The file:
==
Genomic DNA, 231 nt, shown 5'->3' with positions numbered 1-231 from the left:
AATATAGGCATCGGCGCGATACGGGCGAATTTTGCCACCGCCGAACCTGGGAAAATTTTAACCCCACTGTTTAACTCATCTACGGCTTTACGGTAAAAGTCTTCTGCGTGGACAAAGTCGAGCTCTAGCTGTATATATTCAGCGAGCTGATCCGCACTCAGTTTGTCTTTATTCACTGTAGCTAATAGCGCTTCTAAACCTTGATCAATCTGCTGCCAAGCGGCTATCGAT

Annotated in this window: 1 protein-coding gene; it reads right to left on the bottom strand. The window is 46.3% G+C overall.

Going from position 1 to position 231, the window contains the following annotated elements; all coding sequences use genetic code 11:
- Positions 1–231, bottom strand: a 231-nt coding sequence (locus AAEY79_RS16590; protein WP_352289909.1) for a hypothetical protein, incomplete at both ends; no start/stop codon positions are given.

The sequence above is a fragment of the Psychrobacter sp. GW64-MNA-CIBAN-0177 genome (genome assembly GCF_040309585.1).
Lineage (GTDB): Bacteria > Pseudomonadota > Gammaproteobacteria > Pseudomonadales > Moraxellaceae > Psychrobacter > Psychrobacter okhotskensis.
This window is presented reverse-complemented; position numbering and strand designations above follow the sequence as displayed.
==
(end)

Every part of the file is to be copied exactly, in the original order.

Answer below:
Genomic DNA, 231 nt, shown 5'->3' with positions numbered 1-231 from the left:
AATATAGGCATCGGCGCGATACGGGCGAATTTTGCCACCGCCGAACCTGGGAAAATTTTAACCCCACTGTTTAACTCATCTACGGCTTTACGGTAAAAGTCTTCTGCGTGGACAAAGTCGAGCTCTAGCTGTATATATTCAGCGAGCTGATCCGCACTCAGTTTGTCTTTATTCACTGTAGCTAATAGCGCTTCTAAACCTTGATCAATCTGCTGCCAAGCGGCTATCGAT

Annotated in this window: 1 protein-coding gene; it reads right to left on the bottom strand. The window is 46.3% G+C overall.

Going from position 1 to position 231, the window contains the following annotated elements; all coding sequences use genetic code 11:
- Positions 1–231, bottom strand: a 231-nt coding sequence (locus AAEY79_RS16590; protein WP_352289909.1) for a hypothetical protein, incomplete at both ends; no start/stop codon positions are given.

The sequence above is a fragment of the Psychrobacter sp. GW64-MNA-CIBAN-0177 genome (genome assembly GCF_040309585.1).
Lineage (GTDB): Bacteria > Pseudomonadota > Gammaproteobacteria > Pseudomonadales > Moraxellaceae > Psychrobacter > Psychrobacter okhotskensis.
This window is presented reverse-complemented; position numbering and strand designations above follow the sequence as displayed.